Regardless of whether the applicant is eligible for WPI increases or not, what is not as well-known is that undocumented injured workers can file for legal status (U Visa) in the United States as a result of workplace related criminal activity or violence. The crime or violence does not have to be a violation of the penal code but a violation of administrative rules and regulations. This visa was specifically created to benefit victims of criminal activity or violence, including victims injured on the job. Congress has concluded that the U visa “will strengthen the ability of law enforcement agencies to detect, investigate, and prosecute [crimes] committed against aliens, while offering protection to victims of such offense in keeping with the humanitarian interests of the United States.” Pub. L. No. 106-386, Div. B, Title V, § 1513(a)(1)(A)-(B), Oct. 28, 2000, 114 Stat. §1513(a)(2)(A) (emphasis added)

There are situations where an undocumented worker has been violently injured, victim of a crime or sexual harassment at the workplace. Unfortunately, it is common for these injured workers to refuse to file a claim when this happens, for fear they may lose their jobs, or worse, lose their families and be subject to the wrath of immigration agencies and be deported.

It is important for these injured workers to know that they are eligible to pursue benefits in both the workers’ compensation and immigration systems.

An injured worker may be eligible for a U visa by submitting a certification by a certification entity (Judges [civil, criminal, administrative judges], local law enforcement agencies, any other civil, criminal or administrative authority involved with criminal activities or civil/administrative violations, including, Department of Industrial Relations and labor code violations) that verifies that she was a victim of the criminal activity or violence and is willing , or is likely to be helpful in the investigation or prosecution of the crime committed against her. See INA § 101(a)(15)(U)(i)(III), 8 U.S.C. § 1101(a)(15)(U)(i)(III). It is crucial to note that a victim may request and receive certification despite lack of a current investigation, the filing of charges, a prosecution or a conviction.

In addition, by signing the I-918 Supplement B certification, a Workers’ Compensation judge is not granting the injured worker a visa to reside legally in the United States. To the contrary, only U.S. Citizenship and Immigration Services (“USCIS”) is authorized to issue U visas. The I-918 Supplement B certification is submitted with the U visa application and other supporting documentation to CIS for its review and ultimate determination. In addition to the certification, the victim must also satisfy USCIS that she has satisfied the requirement that she was, is, or is likely to be helpful in the investigation or prosecution of a crime.   Injured Worker Immigration U-Visa

In order for USCIS to determine if an injured worker is eligible for a U visa because he/she meets the following requirements in addition to the required certification:

  1. is a victim of one of the enumerated crimes or similar activity, includes attempt, conspiracy, or solicitation to commit any of the enumerated crimes.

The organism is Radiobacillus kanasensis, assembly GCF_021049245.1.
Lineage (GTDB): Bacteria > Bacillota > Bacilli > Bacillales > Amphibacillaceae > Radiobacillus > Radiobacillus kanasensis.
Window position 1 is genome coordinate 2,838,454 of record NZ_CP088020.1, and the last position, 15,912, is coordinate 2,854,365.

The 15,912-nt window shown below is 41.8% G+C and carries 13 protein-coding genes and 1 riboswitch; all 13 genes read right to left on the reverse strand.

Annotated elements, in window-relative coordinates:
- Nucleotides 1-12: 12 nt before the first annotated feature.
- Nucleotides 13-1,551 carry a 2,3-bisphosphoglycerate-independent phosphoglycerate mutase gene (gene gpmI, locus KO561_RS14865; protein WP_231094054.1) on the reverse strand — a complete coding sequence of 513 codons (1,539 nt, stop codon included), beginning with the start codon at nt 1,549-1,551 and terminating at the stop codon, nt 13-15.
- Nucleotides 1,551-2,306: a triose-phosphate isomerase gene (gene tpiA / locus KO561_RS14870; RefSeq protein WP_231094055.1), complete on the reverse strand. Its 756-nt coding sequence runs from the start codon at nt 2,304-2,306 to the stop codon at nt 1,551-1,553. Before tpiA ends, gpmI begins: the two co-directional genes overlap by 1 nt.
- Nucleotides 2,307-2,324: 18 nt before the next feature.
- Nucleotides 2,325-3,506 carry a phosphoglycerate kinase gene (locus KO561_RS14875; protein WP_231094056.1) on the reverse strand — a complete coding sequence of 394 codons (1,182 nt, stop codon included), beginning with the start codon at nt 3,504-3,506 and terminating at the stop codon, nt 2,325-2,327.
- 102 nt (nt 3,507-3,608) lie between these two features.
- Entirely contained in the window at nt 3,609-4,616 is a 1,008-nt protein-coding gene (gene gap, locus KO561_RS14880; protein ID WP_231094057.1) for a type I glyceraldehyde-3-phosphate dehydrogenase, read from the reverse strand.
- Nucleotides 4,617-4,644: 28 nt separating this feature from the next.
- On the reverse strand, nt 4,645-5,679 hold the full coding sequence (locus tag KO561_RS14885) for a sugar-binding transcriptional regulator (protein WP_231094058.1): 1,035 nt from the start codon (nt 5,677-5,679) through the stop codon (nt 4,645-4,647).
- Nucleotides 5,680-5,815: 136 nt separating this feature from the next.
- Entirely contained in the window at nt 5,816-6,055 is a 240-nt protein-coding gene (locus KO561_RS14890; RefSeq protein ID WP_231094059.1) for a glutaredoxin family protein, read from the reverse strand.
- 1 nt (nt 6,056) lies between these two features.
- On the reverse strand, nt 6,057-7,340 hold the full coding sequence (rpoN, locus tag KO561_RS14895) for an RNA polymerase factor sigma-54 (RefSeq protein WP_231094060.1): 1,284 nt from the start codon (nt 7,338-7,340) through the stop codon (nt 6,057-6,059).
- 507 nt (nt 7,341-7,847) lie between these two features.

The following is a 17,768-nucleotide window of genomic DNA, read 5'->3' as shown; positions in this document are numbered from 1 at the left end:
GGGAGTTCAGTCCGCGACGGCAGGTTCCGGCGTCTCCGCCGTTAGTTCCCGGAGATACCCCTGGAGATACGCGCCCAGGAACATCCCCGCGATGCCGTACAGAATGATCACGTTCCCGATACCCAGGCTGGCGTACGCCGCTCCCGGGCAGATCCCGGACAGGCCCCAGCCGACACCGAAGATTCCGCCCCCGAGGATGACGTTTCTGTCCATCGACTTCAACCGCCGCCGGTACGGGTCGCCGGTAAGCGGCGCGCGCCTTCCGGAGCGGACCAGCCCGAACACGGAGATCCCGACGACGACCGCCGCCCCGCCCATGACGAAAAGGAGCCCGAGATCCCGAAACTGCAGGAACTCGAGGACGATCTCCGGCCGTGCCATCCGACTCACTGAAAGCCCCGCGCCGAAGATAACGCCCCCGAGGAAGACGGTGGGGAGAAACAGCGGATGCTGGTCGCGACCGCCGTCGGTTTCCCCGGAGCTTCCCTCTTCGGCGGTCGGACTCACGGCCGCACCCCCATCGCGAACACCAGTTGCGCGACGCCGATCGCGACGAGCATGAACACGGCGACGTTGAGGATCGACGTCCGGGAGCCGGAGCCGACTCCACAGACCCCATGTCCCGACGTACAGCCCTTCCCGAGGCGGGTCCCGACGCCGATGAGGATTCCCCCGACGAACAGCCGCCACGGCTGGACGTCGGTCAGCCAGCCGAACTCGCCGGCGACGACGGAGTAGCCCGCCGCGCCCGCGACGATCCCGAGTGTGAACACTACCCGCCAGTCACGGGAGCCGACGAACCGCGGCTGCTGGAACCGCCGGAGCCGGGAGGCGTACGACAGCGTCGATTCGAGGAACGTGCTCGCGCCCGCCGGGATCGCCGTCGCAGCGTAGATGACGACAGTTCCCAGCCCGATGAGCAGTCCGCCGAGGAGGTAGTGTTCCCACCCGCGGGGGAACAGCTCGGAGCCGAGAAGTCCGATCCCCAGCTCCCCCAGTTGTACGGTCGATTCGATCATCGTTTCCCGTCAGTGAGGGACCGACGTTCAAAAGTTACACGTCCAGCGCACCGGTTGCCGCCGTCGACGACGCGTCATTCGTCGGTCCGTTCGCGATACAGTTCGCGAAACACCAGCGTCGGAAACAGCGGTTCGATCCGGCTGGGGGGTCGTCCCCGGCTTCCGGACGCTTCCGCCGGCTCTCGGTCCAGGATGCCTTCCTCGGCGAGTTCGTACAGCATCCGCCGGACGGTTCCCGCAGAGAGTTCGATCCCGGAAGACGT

2. possesses information concerning the criminal activity.
  3. was, is, or is likely to be helpful in the investigation or prosecution of the crimes against her.
  4. has suffered substantial physical or mental abuse as a result of the crimes.

The enumerated crimes include the following:

  • Abduction
  • Abusive Sexual Contact
  • Blackmail
  • Domestic Violence
  • Extortion
  • False Imprisonment
  • Female Genital Mutilation
  • Felonious Assault
  • Fraud in Foreign Labor Contractin
  • Hostage
  • Incest
  • Involuntary Servitude
  • Kidnapping
  • Manslaughter
  • Murder
  • Obstruction of Justice
  • Peonage
  • Perjury
  • Prostitution
  • Rape
  • Sexual Assault
  • Sexual Exploitation
  • Slave Trade
  • Stalking
  • Torture
  • Trafficking
  • Witness Tampering
  • Unlawful Criminal Restraint
  • Other Related Crimes*†

*Includes any similar activity where the elements of the crime are substantially similar.
†Also includes attempt, conspiracy, or solicitation to commit any of the above and other related crimes.

Not all WCJs are aware of this process, and may be reluctant to certify the request which is essential for the U-Visa application. Therefore, attorneys should carefully review the procedure for doing so:

  1. File a DOR for a status conference
  2. Alert opposing counsel as to the reason for the conference
  3. Present a mini brief at the conference explaining to the WCJ why they have authority to sign off on this certification.
  4. Prepare the certification form for the WCJ to sign.

COMMON WORKPLACE CRIMINAL ACTIVITIES:

The following are examples of common workplace criminal activities by the employer, coworkers, clients, customers or agents of the employer which can make the injured worker eligible for U Visa certification:

  • Injured worker filed a claim and/or testified about abuse or sexual assault in a court case, including WCAB and employment cases. Potential questions posed to the applicant: Did your employer post posters, drawings, pictures of a sexual nature? Did your employer make comments about clothing/appearance or make sexual jokes or comments? Look at you in a sexual manner? Did your employer ask for sexual favors, ask you to have sex with him/her, spread rumors? Did your employer touch you inappropriately? Force you to have unwanted sex?